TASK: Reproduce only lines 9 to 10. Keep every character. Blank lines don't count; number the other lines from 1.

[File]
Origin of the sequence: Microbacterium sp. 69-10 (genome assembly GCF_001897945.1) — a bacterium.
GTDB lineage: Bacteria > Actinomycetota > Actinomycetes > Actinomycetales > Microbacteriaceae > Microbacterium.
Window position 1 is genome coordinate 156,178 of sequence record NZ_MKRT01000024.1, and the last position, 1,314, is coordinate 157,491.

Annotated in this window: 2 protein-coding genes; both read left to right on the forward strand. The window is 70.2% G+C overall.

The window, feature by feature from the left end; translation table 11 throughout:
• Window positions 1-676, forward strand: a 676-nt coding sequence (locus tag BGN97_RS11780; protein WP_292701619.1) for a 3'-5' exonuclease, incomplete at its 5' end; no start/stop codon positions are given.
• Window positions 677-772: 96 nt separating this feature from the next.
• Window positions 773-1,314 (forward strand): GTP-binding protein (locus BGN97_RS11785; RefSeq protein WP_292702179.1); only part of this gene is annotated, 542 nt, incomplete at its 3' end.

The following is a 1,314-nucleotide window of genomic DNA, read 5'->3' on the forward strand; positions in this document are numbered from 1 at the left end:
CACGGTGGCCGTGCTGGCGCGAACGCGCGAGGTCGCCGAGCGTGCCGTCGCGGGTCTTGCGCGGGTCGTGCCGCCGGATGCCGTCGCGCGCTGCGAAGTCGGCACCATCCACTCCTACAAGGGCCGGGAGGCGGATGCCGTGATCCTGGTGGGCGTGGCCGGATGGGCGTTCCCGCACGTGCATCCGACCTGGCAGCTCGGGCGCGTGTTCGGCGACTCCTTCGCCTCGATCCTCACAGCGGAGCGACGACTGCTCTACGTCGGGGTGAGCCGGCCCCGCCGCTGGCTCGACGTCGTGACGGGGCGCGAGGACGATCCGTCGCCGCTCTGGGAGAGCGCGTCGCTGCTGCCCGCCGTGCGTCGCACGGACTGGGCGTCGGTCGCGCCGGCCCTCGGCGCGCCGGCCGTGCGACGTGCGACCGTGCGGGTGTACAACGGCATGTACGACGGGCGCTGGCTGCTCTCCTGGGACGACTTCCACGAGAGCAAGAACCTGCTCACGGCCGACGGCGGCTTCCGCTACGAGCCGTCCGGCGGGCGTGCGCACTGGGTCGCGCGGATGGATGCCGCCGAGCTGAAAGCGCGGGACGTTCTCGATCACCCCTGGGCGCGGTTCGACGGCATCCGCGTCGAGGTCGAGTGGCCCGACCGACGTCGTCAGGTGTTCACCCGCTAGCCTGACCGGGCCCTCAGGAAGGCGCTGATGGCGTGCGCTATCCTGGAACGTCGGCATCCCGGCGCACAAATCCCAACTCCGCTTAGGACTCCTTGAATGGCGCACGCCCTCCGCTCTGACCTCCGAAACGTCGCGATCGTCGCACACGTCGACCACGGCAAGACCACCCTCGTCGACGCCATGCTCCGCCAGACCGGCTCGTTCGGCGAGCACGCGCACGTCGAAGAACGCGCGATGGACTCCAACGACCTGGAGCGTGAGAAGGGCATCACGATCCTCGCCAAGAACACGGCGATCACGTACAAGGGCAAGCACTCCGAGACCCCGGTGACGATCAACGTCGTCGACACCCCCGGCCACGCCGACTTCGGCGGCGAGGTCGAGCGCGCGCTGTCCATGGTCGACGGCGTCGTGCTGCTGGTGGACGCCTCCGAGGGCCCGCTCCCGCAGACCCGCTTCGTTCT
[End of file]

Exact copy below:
The following is a 1,314-nucleotide window of genomic DNA, read 5'->3' on the forward strand; positions in this document are numbered from 1 at the left end:
CACGGTGGCCGTGCTGGCGCGAACGCGCGAGGTCGCCGAGCGTGCCGTCGCGGGTCTTGCGCGGGTCGTGCCGCCGGATGCCGTCGCGCGCTGCGAAGTCGGCACCATCCACTCCTACAAGGGCCGGGAGGCGGATGCCGTGATCCTGGTGGGCGTGGCCGGATGGGCGTTCCCGCACGTGCATCCGACCTGGCAGCTCGGGCGCGTGTTCGGCGACTCCTTCGCCTCGATCCTCACAGCGGAGCGACGACTGCTCTACGTCGGGGTGAGCCGGCCCCGCCGCTGGCTCGACGTCGTGACGGGGCGCGAGGACGATCCGTCGCCGCTCTGGGAGAGCGCGTCGCTGCTGCCCGCCGTGCGTCGCACGGACTGGGCGTCGGTCGCGCCGGCCCTCGGCGCGCCGGCCGTGCGACGTGCGACCGTGCGGGTGTACAACGGCATGTACGACGGGCGCTGGCTGCTCTCCTGGGACGACTTCCACGAGAGCAAGAACCTGCTCACGGCCGACGGCGGCTTCCGCTACGAGCCGTCCGGCGGGCGTGCGCACTGGGTCGCGCGGATGGATGCCGCCGAGCTGAAAGCGCGGGACGTTCTCGATCACCCCTGGGCGCGGTTCGACGGCATCCGCGTCGAGGTCGAGTGGCCCGACCGACGTCGTCAGGTGTTCACCCGCTAGCCTGACCGGGCCCTCAGGAAGGCGCTGATGGCGTGCGCTATCCTGGAACGTCGGCATCCCGGCGCACAAATCCCAACTCCGCTTAGGACTCCTTGAATGGCGCACGCCCTCCGCTCTGACCTCCGAAACGTCGCGATCGTCGCACACGTCGACCACGGCAAGACCACCCTCGTCGACGCCATGCTCCGCCAGACCGGCTCGTTCGGCGAGCACGCGCACGTCGAAGAACGCGCGATGGACTCCAACGACCTGGAGCGTGAGAAGGGCATCACGATCCTCGCCAAGAACACGGCGATCACGTACAAGGGCAAGCACTCCGAGACCCCGGTGACGATCAACGTCGTCGACACCCCCGGCCACGCCGACTTCGGCGGCGAGGTCGAGCGCGCGCTGTCCATGGTCGACGGCGTCGTGCTGCTGGTGGACGCCTCCGAGGGCCCGCTCCCGCAGACCCGCTTCGTTCT